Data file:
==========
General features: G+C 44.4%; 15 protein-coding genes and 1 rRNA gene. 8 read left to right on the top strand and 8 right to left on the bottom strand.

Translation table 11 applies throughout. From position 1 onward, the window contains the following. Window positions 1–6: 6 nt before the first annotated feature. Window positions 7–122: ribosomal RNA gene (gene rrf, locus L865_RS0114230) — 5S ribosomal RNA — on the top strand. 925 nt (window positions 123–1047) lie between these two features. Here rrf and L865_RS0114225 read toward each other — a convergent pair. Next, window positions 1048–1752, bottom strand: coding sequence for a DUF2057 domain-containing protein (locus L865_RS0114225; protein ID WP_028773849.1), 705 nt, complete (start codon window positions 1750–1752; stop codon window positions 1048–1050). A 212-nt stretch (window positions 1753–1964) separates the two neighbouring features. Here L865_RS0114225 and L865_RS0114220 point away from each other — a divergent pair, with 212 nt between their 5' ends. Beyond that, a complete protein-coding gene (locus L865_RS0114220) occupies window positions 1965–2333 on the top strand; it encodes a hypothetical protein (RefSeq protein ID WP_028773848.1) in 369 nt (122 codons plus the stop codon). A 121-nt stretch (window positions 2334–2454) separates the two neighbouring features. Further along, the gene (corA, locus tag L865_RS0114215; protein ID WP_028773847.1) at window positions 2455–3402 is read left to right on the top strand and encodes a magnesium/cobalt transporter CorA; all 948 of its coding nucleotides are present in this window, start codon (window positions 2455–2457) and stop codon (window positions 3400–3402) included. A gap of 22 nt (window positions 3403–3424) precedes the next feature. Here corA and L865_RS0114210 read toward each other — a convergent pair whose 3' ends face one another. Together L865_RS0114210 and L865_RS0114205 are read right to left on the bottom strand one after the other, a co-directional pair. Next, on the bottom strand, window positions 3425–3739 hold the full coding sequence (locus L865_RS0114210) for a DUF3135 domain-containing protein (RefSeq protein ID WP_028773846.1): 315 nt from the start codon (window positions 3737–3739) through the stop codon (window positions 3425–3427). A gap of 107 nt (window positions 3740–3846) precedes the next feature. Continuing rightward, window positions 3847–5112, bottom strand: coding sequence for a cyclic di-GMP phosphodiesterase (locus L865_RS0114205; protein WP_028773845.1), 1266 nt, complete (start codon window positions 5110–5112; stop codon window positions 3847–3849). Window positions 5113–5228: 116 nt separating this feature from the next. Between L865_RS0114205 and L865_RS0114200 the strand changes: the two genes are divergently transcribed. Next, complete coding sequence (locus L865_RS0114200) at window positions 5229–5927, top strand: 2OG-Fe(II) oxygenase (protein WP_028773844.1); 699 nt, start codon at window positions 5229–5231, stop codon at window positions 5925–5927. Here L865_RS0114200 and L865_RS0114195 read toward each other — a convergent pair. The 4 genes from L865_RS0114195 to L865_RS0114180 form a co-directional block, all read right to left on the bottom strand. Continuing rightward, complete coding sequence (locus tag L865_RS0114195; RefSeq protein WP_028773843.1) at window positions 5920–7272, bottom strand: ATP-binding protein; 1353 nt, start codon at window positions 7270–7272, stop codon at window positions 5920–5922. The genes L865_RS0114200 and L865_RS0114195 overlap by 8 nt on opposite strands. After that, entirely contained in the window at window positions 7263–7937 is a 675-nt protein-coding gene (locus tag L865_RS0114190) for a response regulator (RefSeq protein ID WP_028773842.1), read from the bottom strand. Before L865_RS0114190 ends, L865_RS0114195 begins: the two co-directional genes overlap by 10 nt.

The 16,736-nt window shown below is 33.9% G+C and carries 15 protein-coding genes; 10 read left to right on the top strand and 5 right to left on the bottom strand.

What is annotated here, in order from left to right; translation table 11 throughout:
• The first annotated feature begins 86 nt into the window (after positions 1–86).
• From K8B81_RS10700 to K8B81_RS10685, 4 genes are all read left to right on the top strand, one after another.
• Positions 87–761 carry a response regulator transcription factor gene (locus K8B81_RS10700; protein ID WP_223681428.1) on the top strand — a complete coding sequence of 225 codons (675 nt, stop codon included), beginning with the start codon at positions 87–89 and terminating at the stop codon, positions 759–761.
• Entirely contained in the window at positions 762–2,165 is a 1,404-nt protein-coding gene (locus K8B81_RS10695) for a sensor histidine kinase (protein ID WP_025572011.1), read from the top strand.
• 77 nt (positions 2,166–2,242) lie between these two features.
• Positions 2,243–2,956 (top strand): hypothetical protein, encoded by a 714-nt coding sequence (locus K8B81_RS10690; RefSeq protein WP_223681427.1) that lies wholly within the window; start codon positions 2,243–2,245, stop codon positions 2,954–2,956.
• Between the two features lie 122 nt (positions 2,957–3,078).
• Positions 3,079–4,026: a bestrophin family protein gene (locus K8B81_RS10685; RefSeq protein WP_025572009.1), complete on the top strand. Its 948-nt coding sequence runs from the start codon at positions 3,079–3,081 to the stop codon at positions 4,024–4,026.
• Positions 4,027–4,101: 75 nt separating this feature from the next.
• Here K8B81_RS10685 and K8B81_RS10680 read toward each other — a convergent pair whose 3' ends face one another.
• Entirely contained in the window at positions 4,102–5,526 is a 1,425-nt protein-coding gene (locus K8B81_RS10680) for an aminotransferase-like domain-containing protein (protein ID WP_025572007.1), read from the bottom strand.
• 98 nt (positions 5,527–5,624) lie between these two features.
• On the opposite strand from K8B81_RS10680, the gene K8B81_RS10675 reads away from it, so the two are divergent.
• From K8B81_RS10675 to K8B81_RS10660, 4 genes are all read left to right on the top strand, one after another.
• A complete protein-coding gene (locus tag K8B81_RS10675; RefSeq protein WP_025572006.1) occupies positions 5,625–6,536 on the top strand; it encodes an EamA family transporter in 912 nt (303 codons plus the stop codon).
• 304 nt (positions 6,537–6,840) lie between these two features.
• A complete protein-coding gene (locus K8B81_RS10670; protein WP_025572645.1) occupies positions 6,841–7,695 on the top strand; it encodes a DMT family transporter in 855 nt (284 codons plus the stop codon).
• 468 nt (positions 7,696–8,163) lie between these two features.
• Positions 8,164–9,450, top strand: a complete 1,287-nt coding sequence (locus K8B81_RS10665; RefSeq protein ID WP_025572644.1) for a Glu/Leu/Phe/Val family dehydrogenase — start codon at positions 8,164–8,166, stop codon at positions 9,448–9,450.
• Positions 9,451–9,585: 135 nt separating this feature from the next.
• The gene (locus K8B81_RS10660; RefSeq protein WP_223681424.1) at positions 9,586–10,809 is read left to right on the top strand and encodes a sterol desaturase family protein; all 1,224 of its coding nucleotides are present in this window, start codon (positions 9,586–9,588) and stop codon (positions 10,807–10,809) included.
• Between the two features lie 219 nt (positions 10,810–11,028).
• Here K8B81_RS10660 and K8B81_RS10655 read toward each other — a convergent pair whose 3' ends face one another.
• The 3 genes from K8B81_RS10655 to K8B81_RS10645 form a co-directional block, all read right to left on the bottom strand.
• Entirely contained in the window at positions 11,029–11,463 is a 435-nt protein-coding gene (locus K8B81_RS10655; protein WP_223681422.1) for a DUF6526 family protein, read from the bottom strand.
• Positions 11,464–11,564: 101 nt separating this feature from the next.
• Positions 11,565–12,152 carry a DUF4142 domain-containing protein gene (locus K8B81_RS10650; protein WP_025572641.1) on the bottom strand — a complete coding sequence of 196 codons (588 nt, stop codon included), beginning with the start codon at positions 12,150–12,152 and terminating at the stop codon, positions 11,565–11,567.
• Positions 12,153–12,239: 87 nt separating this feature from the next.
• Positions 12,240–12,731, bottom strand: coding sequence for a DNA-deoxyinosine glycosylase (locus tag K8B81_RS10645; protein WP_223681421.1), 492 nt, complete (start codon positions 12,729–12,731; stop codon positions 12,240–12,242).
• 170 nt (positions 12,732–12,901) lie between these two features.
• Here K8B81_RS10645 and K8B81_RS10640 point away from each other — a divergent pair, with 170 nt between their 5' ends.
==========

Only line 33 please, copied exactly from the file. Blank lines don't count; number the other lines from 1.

• Positions 12,240–12,731, bottom strand: coding sequence for a DNA-deoxyinosine glycosylase (locus tag K8B81_RS10645; protein WP_223681421.1), 492 nt, complete (start codon positions 12,729–12,731; stop codon positions 12,240–12,242).